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The Best Choice: Mithya Advice
Terry: Dear James and Sundari, I trust this email finds you both enjoying all that Isvara is painting!
I am actually writing this note to the both of you for mithya relationship advice (a slippery-slope topic, to be sure!).
My wife and I have not been close for many years. We have a respectful and cordial relationship, but not a healthy one, as there is very little love and affection. We have lovely children, and my wife says that our relationship will improve “once the kids grow up,” but I’m not so certain. She has not been happy for quite some time (even before the kids arrived). I have suggested several times that we attend couples’ counseling, but she feels strongly that it is not required. I have shared my concerns openly with her (that our relationship was not a happy or close one) and have tried to find a common bond between us, but other than the children it does not seem to exist.
Ironically, given the clarity I now have of my true nature, I understand that she can only find her true ability to love by first loving/knowing herself as the self. But she is not yet ready to consider that (and we know that requires the appetite to investigate/change for oneself versus being pressured to). Because I come from a broken family, I have seen first-hand what an unhealthy marriage can result in. My father left the family for another woman, and I could see the regret in his eyes of that decision on his deathbed. As a result, I know that the grass is not always greener on the other side (it might appear greener at first, but will fade as every desire in mithya is destined to).
I have always thought that if I became “enlightened” trivial external issues (such as my relationship concerns) would go away and not disturb me. As I now understand my true nature and understand how the vasanas continue to work, I see the folly of my previous expectations. My true nature is sat, but I also realize that I continue to play a role in mithya.
I continue to perform my dharma duty and be a good provider and citizen, and ask Isvara for help in providing the right “opportunity” to present itself for my wife and I to better our relationship. I don’t know exactly what I am asking of you in terms of advice, perhaps just confirmation of what a healthy marriage looks like for you.
Sundari: Thank you for your wishes, Terry. We are indeed well, hectically busy and winding down things in the US as we leave for Europe on the 23rd.
I understand your situation very well. There is no easy solution to it, especially as your wife is in denial and does not wish to confront the situation. It sounds to me like this is about power on her part, which is why she refuses to agree to counselling. The self does not mind one way or the other what you do, as you know. It is already free, so why would it? It is not a doer, so it is unaffected by your staying or leaving and the consequences of either choice.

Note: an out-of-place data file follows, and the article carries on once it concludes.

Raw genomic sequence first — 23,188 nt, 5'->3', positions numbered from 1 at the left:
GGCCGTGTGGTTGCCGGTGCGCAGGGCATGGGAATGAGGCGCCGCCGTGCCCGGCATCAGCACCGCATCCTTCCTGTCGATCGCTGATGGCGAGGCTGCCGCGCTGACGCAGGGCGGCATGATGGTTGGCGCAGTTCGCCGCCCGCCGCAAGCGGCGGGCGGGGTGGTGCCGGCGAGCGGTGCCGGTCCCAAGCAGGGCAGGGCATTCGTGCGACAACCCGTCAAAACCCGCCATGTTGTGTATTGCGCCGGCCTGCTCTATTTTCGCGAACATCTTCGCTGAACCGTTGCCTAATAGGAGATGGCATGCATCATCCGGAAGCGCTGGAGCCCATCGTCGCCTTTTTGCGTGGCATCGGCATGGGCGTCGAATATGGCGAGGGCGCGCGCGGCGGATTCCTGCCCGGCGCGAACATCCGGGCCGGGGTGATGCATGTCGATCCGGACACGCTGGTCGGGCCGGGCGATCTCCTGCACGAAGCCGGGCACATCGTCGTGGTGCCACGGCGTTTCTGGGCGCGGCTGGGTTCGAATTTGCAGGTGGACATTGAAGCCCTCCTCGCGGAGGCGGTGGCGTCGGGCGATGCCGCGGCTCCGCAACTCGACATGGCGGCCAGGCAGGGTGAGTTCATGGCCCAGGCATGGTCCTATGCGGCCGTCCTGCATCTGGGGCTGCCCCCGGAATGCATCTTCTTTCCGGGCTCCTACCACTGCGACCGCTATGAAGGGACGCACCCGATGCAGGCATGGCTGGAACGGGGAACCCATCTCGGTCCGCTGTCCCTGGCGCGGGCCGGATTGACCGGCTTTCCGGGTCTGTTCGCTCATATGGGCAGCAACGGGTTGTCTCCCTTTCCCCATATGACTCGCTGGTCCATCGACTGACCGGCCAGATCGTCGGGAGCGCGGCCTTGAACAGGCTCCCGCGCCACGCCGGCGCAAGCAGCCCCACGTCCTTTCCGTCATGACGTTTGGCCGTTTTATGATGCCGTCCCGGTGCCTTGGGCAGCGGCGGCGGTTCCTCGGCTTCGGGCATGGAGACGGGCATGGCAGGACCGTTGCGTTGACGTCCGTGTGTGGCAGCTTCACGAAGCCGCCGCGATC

Freedom is for the individual, however, and obviously you want to live free and happy as Terry. However, what does freedom mean for the individual who is actually the self? As awareness you need nothing to be happy, but this does not mean that you should not take right action for Terry’s happiness. If there were no children involved it would be easier to avoid the consequences of winding up the relationship and (hopefully) parting on good terms. On the other hand, staying in a loveless marriage and living in denial simply gives the children the message that emotional dishonesty is okay. I have observed that this causes far more damage than anything else.
It seems you have two choices: stay, seeing your wife as the self pretending to be a person under the spell of ignorance. You can see your children this way too and educate them about who they are. Be honest with them. Tell your wife if she does not want to agree to counselling, you want to open discussion – and INSIST on it. Take your power back; don’t be afraid. Be totally honest about how you feel instead of living in potentia waiting for something to change. Why would she think it will get better when the children are grown up? You know it will not. She can’t always have it the way she wants it; she has to at least hear you out. Maybe you lack the confidence to assert what you really think and feel. If you do, now is the time to do so kindly and with clarity and strength. Don’t project, blame or accuse, just be straightforward. She needs to respect you. The root meaning of repect is “to look again.” She needs to see you and hear you. It sounds like she controls the relationship, so you need to ask yourself why. If you let her have all the power, expect this situation to continue and to live in misery.